A little old-fashioned karma comin’ round?

Rev. Al Sharpton (AP)

The Rev. Al Sharpton, who recently urged that radio host Don Imus be fired for making a racially insensitive remark, said in a debate that "those of us who believe in God" will defeat Republican Mitt Romney for the White House. But Sharpton denied he was questioning the Mormon's own belief in God.

Rather, the New York Democrat said he was contrasting himself with Christopher Hitchens, the atheist author he was debating at the time.

"As for the one Mormon running for office, those who really believe in God will defeat him anyways, so don't worry about that; that's a temporary situation," Sharpton said Monday during a debate with Hitchens at the New York Public Library's Beaux-Arts headquarters.

The comment was first reported Tuesday in a blog on The New York Times's Web site.

The Romney campaign, which has been wary of campaign trail criticism of Romney's faith, jumped on the Sharpton comment. If elected, Romney would be the first Mormon to serve as president.

"It is terribly disheartening and disappointing to hear Reverend Sharpton offer such appalling comments about a fellow American's faith," said Romney spokesman Kevin Madden. "America is a nation of many faiths and common values, and bigotry toward anyone because of their beliefs is unacceptable."

Romney himself said Monday during an appearance on Fox News program "Hannity and Colmes": "I think there are differences between different faiths in this country. And there will be battles between different religions. … That's a great thing about this country. We don't decide who's going to be in office based on what church they go to."

In a tape of the debate, Sharpton can be heard defending the role of religion in the civil rights movement and shunning any suggestion that there wasn't a religious underpinning to the efforts of its leader, the Rev. Martin Luther King Jr.

Then Sharpton spoke of Romney, although a tape reviewed by The Associated Press does not reveal why.

In a later interview with the AP, Sharpton denied questioning Romney's belief in God and suggested the Romney camp was trying to stir up a controversy because of their political differences.

"What I said was that we would defeat him, meaning as a Republican," Sharpton said. "A Mormon, by definition, believes in God. They don't believe in God the way I do, but by definition, they believe in God."

He said he was contrasting himself and other believers with Hitchens, who is the author of a new book, "God Is Not Great."

Last month, Sharpton led the calls for Imus' ouster last month after the talk show host referred to members of the Rutgers University women's basketball team as "nappy-headed hos."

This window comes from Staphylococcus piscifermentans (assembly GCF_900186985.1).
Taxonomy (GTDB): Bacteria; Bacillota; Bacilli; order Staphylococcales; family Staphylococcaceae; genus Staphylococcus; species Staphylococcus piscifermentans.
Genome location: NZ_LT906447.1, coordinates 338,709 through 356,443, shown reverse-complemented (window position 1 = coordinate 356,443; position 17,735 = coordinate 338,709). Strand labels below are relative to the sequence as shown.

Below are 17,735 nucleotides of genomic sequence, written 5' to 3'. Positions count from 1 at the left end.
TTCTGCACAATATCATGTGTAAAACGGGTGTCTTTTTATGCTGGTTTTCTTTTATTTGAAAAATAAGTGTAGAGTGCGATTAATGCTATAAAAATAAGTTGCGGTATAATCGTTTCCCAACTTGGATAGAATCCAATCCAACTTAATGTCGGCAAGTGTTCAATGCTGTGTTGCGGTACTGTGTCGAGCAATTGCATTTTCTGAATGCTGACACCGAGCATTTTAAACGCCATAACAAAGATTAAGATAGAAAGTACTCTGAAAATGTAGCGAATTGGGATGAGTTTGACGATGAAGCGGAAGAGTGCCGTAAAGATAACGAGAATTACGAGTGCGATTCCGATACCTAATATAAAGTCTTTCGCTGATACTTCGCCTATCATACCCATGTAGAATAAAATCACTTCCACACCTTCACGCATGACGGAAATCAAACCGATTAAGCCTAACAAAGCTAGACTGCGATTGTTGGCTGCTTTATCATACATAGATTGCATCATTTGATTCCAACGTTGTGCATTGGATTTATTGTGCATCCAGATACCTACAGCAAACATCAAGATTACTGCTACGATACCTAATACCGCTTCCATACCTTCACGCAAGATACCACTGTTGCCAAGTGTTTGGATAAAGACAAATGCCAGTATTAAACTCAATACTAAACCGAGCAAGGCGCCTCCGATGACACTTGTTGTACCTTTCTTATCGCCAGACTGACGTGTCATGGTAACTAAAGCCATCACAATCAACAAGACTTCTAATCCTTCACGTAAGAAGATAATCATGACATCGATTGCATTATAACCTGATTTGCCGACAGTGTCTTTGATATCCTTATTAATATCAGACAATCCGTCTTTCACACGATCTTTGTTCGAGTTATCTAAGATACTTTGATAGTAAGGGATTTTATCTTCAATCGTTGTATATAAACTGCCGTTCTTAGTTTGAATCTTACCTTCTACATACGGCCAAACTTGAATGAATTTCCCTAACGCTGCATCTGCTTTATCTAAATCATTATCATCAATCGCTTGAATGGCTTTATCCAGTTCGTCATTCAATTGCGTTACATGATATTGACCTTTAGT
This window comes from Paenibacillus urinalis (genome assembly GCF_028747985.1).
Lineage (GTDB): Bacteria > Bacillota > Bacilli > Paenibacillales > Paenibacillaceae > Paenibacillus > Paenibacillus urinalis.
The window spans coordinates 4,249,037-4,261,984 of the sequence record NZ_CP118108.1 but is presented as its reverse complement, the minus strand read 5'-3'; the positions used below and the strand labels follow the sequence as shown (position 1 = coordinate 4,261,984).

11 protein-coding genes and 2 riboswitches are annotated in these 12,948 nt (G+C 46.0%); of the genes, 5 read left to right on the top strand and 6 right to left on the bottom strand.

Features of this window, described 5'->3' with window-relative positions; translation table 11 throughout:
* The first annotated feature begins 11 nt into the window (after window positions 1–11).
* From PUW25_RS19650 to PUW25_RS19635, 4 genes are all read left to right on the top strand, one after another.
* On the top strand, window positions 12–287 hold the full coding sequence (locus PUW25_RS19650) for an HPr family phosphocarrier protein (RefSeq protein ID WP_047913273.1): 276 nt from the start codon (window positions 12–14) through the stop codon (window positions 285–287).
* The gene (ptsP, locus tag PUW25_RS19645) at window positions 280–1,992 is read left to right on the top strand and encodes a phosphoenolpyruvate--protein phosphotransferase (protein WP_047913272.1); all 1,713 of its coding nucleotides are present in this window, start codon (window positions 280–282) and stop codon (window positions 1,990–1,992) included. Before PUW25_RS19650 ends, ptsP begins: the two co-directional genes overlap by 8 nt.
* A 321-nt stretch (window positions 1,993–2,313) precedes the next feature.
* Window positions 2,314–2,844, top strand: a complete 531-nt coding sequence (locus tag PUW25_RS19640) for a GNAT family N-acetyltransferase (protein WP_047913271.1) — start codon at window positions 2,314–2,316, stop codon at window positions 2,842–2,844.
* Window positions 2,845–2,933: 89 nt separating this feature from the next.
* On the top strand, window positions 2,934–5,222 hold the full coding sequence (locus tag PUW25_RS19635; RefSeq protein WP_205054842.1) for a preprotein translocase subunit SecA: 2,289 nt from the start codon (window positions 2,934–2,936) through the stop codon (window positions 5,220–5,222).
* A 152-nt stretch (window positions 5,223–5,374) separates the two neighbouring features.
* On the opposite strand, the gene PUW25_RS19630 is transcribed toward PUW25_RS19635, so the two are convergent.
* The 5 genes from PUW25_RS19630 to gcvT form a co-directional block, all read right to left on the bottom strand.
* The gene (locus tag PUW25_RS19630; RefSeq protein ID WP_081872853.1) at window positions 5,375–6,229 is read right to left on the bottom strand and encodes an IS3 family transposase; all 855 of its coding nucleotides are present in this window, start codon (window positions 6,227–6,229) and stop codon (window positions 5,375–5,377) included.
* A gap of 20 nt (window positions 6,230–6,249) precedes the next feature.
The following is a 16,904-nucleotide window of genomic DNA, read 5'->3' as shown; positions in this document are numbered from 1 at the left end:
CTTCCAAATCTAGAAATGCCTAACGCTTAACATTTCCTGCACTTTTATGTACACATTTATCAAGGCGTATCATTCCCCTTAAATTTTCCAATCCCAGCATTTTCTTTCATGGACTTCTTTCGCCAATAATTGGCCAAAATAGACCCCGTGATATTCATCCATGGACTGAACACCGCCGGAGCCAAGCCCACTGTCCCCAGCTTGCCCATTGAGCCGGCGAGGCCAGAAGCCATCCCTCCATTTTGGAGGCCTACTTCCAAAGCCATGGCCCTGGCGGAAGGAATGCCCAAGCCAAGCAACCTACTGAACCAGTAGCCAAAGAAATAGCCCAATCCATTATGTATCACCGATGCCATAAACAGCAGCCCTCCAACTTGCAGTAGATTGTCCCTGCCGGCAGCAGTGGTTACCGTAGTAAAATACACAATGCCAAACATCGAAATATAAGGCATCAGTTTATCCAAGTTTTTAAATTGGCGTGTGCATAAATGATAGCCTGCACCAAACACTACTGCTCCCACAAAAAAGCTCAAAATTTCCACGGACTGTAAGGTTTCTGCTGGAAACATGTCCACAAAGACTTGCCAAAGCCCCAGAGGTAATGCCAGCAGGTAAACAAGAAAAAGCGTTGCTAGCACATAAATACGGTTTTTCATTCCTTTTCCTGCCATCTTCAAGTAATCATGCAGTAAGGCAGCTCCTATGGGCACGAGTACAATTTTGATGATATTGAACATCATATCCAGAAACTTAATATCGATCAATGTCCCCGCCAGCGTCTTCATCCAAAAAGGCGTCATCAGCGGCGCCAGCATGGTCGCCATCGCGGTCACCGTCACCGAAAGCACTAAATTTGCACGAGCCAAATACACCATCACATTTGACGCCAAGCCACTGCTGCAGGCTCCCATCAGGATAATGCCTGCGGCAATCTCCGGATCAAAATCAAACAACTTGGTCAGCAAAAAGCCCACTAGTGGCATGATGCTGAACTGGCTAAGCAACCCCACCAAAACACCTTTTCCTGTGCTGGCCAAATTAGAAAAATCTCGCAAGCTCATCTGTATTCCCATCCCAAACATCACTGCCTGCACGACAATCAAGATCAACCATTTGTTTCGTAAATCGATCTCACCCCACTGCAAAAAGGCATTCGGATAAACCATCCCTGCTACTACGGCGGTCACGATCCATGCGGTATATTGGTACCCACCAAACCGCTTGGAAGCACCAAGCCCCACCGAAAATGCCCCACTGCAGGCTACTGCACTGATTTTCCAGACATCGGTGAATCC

1. mojibyrd

    Al Sharpton needs to learn when to keep his mouth shut also, why is it okay for him to make disparaging remarks but if someone else does he is all over them.

    Impeach Bush Now & Cheney toooooooo

  2. KYJurisDoctor

    Though his comments may have been overboard, I do not see anything wrong with Sharpton calling out Romney on the Mormon faith’s discriminatory practices. Now Romney’s comment that his father marched with King demands some PROOF.

    http://OsiSpeaks.com or http://OsiSpeaks.org

  3. philodox

    …Insert foot.
    These are the interesting ones to me:
    those who really believe in God will defeat him anyways, so don’t worry about that
    “What I said was that we would defeat him, meaning as a Republican”
    Does the mean that non-republicans don’t really believe in God?

  4. Razor

    I thought the basis was separation of church and state. Why is religion the topic of discussion most heard from these pundits? If God had any say in the matter of government you would see nothing but a firestorm and smoldering ruins where the distric of columbia once existed. I’m sure man needs to have faith but faith in our leaders has brought nothing but disappointment for many years now. It is time to examine the historical facts and record of the candidates.
    Who has always voted against big government, against the Iraq War, against the Patriot Act, against the National ID Card, etc. Who has returned funds and who does not participate in the congressional retirement fund scam. Ron Paul is the man, the only man that has the moral fiber to save this constitutional republic. He deserves the support of all Americans who are sick of the status quo.